With warmer weather arriving to melt the early snowfall across much of the country, investors seem to be catching a severe case of holiday fever and positioning themselves for the seasonally bullish time of the year. And to give an added boost, both Europe and Asia provided more fuel for the bull’s fire last week with stimulus announcements, particularly China’s interest rate cut. Yes, all systems are go for U.S. equities as there really is no other game in town. But nothing goes up in a straight line, not even during the holidays, so a near-term market pullback would be a healthy way to prevent a steeper correction in January.
In this weekly update, I give my view of the current market environment, offer a technical analysis of the S&P 500 chart, review our weekly fundamentals-based Sector...
By Rod Garratt and Rosa Hayes - Liberty Street Economics, Federal Reserve Bank of New York
In June 2014, the mining pool Ghash.IO briefly controlled more than half of all mining power in the Bitcoin network, awakening fears that it might attempt to manipulate the blockchain, the public record of all Bitcoin transactions. Alarming headlines splattered the blogosphere. But should members of the Bitcoin community be worried?
Miners are members of the Bitcoin community who engage in a proce...
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I officially bought 250 shares of EZCH at $18.76 and sold 300 shares of IGT at $17.09 in Market Shadows' Virtual Portfolio yesterday (Fri. 11-21).
Click here for Thursday's post where I was thinking about buying EZCH. After further reading, I decided to add it to the virtual portfolio and to sell IGT and several other stocks, which we'll be saying goodbye to next week.
A four-year low for the spot price of gold has had a devastating impact on Yamana Gold (Ticker: AUY), with shares in the name down at the lowest price in six years. Some option traders were especially keen to sell premium and appear to see few signs of a lasting rebound within the next five months. The price of gold suffered again Wednesday as the dollar strengthened and stock prices advanced. The post price of gold fell to $1145 adding further pain to share prices of gold miners. Shares in Yamana Gold tumbled to $3.62 and the lowest price since 2008 as call option sellers used the April expiration contract to write premium at the $5.00 strike. That strike is now 38% above the price of the stock. Premium writers took in around 16-cents per contract o...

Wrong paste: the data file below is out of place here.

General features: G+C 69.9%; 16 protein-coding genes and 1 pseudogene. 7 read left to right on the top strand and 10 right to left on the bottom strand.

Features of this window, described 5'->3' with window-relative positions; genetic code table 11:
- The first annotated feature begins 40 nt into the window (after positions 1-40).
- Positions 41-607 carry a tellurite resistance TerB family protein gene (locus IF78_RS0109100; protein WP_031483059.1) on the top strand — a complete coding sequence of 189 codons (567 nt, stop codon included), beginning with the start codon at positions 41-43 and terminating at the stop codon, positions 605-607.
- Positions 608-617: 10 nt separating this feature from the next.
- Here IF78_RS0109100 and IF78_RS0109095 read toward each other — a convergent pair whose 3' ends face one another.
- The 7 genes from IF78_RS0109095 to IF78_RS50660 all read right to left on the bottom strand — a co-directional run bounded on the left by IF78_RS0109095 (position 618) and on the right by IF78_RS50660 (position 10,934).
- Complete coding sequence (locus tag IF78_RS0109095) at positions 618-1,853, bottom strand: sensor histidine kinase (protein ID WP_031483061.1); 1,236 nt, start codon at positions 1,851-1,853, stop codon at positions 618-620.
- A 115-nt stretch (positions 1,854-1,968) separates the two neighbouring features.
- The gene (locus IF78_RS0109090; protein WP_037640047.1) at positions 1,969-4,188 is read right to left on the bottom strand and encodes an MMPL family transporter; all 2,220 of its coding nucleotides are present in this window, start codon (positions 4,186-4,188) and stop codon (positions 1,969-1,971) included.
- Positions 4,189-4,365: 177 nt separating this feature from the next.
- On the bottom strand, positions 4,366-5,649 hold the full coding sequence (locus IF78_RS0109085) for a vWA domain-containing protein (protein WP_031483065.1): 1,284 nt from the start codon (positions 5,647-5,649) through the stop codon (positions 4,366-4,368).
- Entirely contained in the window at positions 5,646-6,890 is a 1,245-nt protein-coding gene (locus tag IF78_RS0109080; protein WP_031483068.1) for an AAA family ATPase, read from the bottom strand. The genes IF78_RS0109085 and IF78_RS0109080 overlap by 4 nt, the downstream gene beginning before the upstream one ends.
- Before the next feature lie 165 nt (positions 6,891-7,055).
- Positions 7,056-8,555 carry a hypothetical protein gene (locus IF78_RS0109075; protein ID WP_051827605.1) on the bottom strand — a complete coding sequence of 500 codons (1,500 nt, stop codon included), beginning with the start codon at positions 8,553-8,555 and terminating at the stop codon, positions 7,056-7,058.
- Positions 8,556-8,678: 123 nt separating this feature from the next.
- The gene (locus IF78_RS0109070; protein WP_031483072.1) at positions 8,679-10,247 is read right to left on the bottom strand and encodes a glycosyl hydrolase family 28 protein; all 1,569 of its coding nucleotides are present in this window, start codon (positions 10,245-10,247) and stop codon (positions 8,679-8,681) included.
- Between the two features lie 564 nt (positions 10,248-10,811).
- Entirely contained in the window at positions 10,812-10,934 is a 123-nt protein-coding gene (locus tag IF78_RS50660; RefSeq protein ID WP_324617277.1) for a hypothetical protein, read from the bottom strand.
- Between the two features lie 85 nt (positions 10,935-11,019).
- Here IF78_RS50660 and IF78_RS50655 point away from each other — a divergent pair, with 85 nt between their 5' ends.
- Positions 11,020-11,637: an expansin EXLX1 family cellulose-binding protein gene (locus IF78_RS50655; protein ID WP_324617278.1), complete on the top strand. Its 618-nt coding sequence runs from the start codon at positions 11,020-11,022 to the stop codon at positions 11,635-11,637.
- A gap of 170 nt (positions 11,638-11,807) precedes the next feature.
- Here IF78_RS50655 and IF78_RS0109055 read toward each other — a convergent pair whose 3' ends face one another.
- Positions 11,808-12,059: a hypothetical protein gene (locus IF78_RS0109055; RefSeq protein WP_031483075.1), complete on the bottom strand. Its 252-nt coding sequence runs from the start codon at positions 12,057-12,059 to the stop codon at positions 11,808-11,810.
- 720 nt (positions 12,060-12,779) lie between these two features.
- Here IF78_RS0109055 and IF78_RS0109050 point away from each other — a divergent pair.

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Well PSW Subscribers....I am still here, barely. From my last post a few months ago to now, nothing has changed much, but there are a few bargins out there that as investors, should be put on the watch list (again) and if so desired....buy a small amount.
First, the media is on a tear against biotechs/pharma, ripping companies for their drug prices. Gilead's HepC drug, Sovaldi, is priced at $84K for the 12-week treatment. Pundits were screaming bloody murder that it was a total rip off, but when one investigates the other drugs out there, and the consequences of not taking Sovaldi vs. another drug combinations, then things become clearer. For instance, Olysio (JNJ) is about $66,000 for a 12-week treatment, but is approved for fewer types of patients AND...
This is a non-trading topic, but I wanted to post it during trading hours so as many eyes can see it as possible. Feel free to contact me directly at firstname.lastname@example.org with any questions.
Last fall there was some discussion on the PSW board regarding setting up a YouCaring donation page for a PSW member, Shadowfax. Since then, we have been looking into ways to help get him additional medical services and to pay down his medical debts. After following those leads, we are ready to move ahead with the YouCaring site. (Link is posted below.) Any help you can give will be greatly appreciated; not only to help aid in his medical bill debt, but to also show what a great community this group is.